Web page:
I just can’t even. We all lack imagination. If you are praying about it, pray for better language. Pray for some poetry that is not violent.

  20. “Then out came their Cyrus.”

    Miley?

  21. Dan from Georgia says:

    I’ve never heard of this guy and I don’t intend on looking him up on YouTube or whatever…I think I’ve heard enough to avoid him. I do feel for the youth and others who are poisoned by his negativity.

  22. Michael says:

    OTF,

    I receive and appreciate your rebuke.

  23. Michael says:

    Dan,

    Jennings is addressing issues that kids care about in a way they can understand…they can’t discern that he’s setting them up for abuse.
    In the meantime, we argue about the nature of the Real Presence in the Eucharist…

  24. Xenia says:

    we argue about the nature of the Real Presence in the Eucharist…<<<

    And why not? It is a topic of extreme importance.

  25. Michael says:

    On the list of issues that my 16 year old godson is trying to process the nature of the Real Presence is of no importance and less interest.
    That is a concern for mature believers…which he is not.

  26. Outside T. Fold says:

    Michael, 👊🏻

    I recently watched a TED talk by Jimmy Carter: Why I believe the mistreatment of women is the number one human rights abuse and was struck by the contrast between the United States and Sweden on how to address the matter of sexual trafficking/sexual slavery. (President Carter gets to this at about the 8 and a half minute mark.) My raising this here might seem off topic. After all, what does President Carter have to do with Clayton Jennings? However, examining the default stance (When it comes to law enforcement, blame the woman!) illuminates something at the assumption level of our culture. We assume it to be so without thinking much about it. On this International Women’s Day / during Women’s History Month, I am spending some time dwelling in the gap, mentally percolating on the contrast between how Sweden addresses a problem and the United States does, in order to see what that tells me about whether Woman is a human being or just a vessel.

  27. Xenia says:

    That is a concern for mature believers…<<<

    I could not disagree more.

  28. Martin Luther's Disciple says:

    Michael, you know of people who argue the real presence with 16 yr old’s?
    I always remember my kids thought process – being horney, pimples and at what age I was going to let them drive.

    I don’t know that they were trying to process much else. 🙂

  29. Michael says:

    Here’s my point.
    T is trying to process basic christian issues in a culture that utterly rejects them while also processing all the identity issues kids go through.

    I think we’re doing a poor job of addressing the basics with these kids …

  30. Xenia says:

    OK, I get that, but whether or not one actually receives the very Body and Blood of Christ or not *is* a basic Christian issue and a sacramental understanding of the Eucharist is very helpful in sorting out what Church is and what Christ does for us.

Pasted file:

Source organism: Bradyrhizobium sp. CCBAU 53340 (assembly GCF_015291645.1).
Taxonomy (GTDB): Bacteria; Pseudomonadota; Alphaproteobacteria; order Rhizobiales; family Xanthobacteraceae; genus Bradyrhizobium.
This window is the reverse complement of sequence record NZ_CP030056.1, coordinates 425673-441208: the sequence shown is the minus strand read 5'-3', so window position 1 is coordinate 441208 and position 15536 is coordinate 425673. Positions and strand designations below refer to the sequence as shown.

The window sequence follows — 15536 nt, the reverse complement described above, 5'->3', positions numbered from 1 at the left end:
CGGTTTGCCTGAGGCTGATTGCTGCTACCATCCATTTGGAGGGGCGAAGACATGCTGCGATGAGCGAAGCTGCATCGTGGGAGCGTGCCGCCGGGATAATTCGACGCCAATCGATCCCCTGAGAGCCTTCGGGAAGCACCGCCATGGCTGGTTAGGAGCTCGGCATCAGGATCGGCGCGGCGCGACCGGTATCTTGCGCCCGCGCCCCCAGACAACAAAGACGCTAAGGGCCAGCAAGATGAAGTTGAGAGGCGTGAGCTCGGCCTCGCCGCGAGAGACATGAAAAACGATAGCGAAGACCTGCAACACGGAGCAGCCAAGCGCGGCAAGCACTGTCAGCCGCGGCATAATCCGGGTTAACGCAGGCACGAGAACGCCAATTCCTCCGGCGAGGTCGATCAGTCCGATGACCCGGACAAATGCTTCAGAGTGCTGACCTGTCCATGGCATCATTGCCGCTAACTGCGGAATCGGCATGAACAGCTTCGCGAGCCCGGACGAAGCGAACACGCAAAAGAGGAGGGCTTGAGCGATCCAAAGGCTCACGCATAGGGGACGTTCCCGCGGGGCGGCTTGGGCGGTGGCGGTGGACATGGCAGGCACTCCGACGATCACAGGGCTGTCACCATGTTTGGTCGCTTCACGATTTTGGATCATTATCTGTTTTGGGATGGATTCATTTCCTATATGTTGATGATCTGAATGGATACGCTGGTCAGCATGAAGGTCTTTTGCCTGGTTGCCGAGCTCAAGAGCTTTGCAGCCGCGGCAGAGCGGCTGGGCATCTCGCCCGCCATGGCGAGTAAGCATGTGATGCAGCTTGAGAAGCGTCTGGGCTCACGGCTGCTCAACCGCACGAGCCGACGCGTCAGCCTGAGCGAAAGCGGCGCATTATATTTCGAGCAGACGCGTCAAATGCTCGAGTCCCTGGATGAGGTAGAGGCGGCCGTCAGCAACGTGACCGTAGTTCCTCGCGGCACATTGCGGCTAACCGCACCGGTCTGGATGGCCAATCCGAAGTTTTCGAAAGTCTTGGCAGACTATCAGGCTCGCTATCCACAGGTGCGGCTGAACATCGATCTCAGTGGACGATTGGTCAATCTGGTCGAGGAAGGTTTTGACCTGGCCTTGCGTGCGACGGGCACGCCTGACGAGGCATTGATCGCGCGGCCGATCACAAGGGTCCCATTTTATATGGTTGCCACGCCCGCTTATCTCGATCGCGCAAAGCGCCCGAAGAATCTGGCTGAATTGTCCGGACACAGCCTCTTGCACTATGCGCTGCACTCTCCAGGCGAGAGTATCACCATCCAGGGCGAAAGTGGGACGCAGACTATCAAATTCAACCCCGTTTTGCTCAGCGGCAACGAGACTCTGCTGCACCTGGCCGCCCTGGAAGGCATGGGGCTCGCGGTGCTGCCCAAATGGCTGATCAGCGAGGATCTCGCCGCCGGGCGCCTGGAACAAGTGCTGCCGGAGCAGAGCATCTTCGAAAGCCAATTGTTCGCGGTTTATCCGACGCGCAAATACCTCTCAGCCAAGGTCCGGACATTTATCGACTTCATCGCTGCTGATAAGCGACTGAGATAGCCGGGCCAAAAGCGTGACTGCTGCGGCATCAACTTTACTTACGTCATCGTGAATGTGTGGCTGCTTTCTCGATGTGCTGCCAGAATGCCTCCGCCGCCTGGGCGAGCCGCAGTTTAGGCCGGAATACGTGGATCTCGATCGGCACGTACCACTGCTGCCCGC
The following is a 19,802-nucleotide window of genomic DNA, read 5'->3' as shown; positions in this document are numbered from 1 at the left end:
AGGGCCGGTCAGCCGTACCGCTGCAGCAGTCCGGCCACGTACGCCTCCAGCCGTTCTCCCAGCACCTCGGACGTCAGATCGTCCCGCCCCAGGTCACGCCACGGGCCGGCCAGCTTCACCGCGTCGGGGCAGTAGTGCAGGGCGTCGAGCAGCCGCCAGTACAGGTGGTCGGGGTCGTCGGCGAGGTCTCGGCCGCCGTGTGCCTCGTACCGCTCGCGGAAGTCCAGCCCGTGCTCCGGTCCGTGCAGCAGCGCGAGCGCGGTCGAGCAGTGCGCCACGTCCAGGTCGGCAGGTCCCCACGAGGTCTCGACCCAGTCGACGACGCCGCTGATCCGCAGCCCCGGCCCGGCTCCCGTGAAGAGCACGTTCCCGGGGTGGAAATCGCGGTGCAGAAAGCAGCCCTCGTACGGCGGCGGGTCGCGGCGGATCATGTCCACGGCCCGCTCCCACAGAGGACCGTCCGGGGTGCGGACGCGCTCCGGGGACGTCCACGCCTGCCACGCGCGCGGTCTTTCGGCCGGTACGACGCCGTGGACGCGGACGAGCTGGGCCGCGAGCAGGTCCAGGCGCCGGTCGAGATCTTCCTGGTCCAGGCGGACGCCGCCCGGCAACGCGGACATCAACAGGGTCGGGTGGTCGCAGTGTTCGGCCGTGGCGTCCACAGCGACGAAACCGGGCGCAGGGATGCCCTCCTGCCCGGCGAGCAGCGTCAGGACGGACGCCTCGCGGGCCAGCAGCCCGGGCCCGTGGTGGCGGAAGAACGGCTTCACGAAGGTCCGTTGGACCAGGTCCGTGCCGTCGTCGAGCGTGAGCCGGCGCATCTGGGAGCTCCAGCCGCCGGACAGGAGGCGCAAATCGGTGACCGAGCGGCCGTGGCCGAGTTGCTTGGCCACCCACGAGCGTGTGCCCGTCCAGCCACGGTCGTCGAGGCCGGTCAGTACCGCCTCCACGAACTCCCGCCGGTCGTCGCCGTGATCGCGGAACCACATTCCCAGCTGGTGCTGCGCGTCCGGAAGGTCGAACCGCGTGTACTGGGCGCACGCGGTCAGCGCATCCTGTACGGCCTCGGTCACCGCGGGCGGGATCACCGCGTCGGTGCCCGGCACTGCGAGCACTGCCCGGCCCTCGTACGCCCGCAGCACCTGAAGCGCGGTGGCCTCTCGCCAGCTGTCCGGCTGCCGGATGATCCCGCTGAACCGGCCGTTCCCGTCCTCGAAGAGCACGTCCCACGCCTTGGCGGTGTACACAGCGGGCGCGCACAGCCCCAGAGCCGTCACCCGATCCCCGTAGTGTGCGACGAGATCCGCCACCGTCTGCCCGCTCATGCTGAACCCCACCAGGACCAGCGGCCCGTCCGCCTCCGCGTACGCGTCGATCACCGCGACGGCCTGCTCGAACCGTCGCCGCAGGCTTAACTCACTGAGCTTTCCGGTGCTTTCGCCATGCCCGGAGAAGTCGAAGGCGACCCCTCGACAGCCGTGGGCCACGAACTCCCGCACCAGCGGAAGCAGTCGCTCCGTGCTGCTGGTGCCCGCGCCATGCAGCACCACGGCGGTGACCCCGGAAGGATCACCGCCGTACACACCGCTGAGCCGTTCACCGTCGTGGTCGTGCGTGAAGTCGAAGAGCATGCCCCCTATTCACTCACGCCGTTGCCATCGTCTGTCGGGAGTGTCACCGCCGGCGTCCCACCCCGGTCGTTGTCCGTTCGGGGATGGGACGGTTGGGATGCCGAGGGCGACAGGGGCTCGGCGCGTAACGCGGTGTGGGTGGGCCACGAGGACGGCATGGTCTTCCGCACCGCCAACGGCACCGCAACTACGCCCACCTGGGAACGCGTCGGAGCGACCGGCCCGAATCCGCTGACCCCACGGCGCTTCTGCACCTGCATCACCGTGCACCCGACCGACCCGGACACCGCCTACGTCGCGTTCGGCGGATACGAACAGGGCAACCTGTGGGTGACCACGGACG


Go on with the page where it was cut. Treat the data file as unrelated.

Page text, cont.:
31. Xenia says:

    I think we’re doing a poor job <<<

    As I always ask when this kind of thing comes up, who is "we" and what should this "we" be doing to fix the problem? Every church I know knocks itself out to reach and retain young people. They all have different ideas as to how to accomplish this and I think many of their methods are worldly, but as far as I can tell, everyone's aware of the problem and is trying to do something about it.

    I think the family is the first line of defense and even that is not fool-proof. People, including young people, are either going to believe the Gospel is good news and embrace it or they're not. The Gospel message doesn't change although it has been packaged in some crazy ways over the centuries. But it's still: You are a sinner, you are lost unless you choose to follow Christ Who has died for your salvation. People just don't see this as good news anymore, they see it as an annoying interference.

    Sure, there's distractions like the evangelical enthusiasm for Trump but that's not going to count for anything at the Pearly Gates when you try to tell St. Peter you rejected Christ because your Christian neighbor supported Trump.

    Nope, people reject Christ because they wanna do what they wanna do. They prefer darkness over light.

  32. Martin Luther's Disciple says:

    Xenia is right. I have said here many times, to no applause – the reason people young and old reject Christ is because they hate Christ and are his enemy. No there reason.
    If anyone rejects Christ because of anything I say and do, that renders Christ impotent.

  33. “But it’s still: You are a sinner, you are lost unless you choose to follow Christ Who has died for your salvation. ”

    I always love when Xenia’s evangelical side comes out.

  34. Michael says:

    Good Lord…
    I’m not talking about utterly rejecting Christ and I’m sure not talking about hating Christ.
    I’m talking about reaching kids who’s friends and teachers all subscribe to LGBTQ doctrines without question, who hear through music and media moral standards that are not ours and yes, wonder why we support a President who hates some of the people God loves.
    We discuss these things while driving past the pot stores on every other corner.
    These are very confusing times for me, let alone kids..